Protein-Truncating Variants at the Cholesteryl Ester Transfer Protein Gene and Risk for Coronary Heart DiseaseNovelty and Significance
This article requires a subscription to view the full text. If you have a subscription you may use the login form below to view the article. Access to this article can also be purchased.
Rationale: Therapies that inhibit CETP (cholesteryl ester transfer protein) have failed to demonstrate a reduction in risk for coronary heart disease (CHD). Human DNA sequence variants that truncate the CETP gene may provide insight into the efficacy of CETP inhibition.
Objective: To test whether protein-truncating variants (PTVs) at the CETP gene were associated with plasma lipid levels and CHD.
Methods and Results: We sequenced the exons of the CETP gene in 58 469 participants from 12 case–control studies (18 817 CHD cases, 39 652 CHD-free controls). We defined PTV as those that lead to a premature stop, disrupt canonical splice sites, or lead to insertions/deletions that shift frame. We also genotyped 1 Japanese-specific PTV in 27561 participants from 3 case–control studies (14 286 CHD cases, 13 275 CHD-free controls). We tested association of CETP PTV carrier status with both plasma lipids and CHD. Among 58 469 participants with CETP gene-sequencing data available, average age was 51.5 years and 43% were women; 1 in 975 participants carried a PTV at the CETP gene. Compared with noncarriers, carriers of PTV at CETP had higher high-density lipoprotein cholesterol (effect size, 22.6 mg/dL; 95% confidence interval, 18–27; P<1.0×10−4), lower low-density lipoprotein cholesterol (−12.2 mg/dL; 95% confidence interval, −23 to −0.98; P=0.033), and lower triglycerides (−6.3%; 95% confidence interval, −12 to −0.22; P=0.043). CETP PTV carrier status was associated with reduced risk for CHD (summary odds ratio, 0.70; 95% confidence interval, 0.54–0.90; P=5.1×10−3).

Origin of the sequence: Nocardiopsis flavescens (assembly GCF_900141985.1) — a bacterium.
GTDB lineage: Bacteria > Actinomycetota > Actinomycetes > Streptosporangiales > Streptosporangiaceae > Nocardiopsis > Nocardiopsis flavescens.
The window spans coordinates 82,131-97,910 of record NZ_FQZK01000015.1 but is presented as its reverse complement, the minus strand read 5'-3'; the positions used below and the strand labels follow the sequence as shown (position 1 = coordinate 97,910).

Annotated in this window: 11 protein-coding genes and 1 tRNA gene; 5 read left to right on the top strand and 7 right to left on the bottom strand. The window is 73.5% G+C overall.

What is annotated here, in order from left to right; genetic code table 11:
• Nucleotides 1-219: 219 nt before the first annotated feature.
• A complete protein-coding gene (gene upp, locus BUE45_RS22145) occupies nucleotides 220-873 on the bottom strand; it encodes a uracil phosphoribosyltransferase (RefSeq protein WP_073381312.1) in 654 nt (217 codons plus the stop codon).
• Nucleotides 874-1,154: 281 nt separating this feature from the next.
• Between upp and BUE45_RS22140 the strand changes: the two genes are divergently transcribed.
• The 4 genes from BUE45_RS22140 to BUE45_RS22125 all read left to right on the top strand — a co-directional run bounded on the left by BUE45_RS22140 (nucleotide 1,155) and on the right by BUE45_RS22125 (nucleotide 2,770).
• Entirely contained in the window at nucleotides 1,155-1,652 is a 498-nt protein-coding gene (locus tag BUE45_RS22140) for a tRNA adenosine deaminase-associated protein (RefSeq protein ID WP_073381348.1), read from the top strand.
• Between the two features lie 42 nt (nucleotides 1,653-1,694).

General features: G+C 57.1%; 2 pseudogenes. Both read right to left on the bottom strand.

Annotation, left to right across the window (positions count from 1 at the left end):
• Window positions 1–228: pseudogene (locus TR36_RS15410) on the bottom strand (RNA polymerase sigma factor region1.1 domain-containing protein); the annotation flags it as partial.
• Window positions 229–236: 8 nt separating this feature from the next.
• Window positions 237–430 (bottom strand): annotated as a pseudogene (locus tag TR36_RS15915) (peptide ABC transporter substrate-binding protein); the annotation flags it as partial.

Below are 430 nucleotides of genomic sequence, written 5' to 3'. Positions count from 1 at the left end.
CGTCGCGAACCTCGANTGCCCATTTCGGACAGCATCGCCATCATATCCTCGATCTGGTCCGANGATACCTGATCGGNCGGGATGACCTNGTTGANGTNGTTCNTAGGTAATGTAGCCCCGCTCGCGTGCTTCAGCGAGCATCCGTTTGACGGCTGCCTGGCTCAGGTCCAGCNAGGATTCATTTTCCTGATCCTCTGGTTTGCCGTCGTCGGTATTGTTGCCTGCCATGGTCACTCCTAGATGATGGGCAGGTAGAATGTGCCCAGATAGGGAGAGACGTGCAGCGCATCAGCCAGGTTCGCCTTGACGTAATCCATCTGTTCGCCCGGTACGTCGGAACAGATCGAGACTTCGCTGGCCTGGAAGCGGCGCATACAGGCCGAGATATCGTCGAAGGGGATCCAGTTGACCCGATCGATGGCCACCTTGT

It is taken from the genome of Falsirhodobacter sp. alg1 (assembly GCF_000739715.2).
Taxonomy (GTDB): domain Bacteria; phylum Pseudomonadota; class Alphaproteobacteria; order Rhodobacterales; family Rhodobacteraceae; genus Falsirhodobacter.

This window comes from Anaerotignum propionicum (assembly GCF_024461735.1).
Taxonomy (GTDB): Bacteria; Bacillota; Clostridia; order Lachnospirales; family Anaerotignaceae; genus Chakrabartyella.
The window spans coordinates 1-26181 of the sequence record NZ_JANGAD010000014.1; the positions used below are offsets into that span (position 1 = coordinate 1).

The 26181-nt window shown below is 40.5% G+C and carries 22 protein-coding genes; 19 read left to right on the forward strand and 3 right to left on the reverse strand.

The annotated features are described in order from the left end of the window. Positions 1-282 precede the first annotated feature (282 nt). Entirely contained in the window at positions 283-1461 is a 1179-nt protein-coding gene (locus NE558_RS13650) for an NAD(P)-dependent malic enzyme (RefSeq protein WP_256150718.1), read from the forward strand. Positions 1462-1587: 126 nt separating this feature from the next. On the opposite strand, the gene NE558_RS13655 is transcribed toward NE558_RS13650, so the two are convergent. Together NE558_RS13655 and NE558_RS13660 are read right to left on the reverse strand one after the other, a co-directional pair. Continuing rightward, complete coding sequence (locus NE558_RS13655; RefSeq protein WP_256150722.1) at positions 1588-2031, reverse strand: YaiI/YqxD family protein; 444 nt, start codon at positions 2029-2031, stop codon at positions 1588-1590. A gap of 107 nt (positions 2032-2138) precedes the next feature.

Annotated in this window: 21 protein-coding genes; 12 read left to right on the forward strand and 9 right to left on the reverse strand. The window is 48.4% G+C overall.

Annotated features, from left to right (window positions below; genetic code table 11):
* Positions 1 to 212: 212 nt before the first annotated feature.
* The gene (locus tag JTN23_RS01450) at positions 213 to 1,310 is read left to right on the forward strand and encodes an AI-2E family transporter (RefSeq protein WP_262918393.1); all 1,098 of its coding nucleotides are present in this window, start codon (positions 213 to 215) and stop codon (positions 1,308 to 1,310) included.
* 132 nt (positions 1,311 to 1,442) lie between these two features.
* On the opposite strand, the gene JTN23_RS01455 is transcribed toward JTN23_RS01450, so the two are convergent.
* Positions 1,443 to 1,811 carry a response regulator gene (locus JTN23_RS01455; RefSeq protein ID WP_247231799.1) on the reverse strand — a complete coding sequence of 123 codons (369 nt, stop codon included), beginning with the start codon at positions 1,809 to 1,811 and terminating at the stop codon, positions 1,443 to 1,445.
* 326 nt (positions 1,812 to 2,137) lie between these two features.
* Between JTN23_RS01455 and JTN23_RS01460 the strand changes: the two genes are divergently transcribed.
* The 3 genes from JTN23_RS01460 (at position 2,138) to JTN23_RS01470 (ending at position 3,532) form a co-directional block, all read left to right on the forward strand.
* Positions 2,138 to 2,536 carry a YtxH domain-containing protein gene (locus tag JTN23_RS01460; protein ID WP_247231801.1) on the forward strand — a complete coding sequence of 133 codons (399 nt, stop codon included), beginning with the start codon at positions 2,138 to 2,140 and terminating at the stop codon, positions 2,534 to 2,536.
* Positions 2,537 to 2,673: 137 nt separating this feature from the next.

Conclusions: Compared with noncarriers, carriers of PTV at CETP displayed higher high-density lipoprotein cholesterol, lower low-density lipoprotein cholesterol, lower triglycerides, and lower risk for CHD.
- Received April 11, 2017.
- Revision received April 28, 2017.
- Accepted May 12, 2017.
- © 2017 American Heart Association, Inc.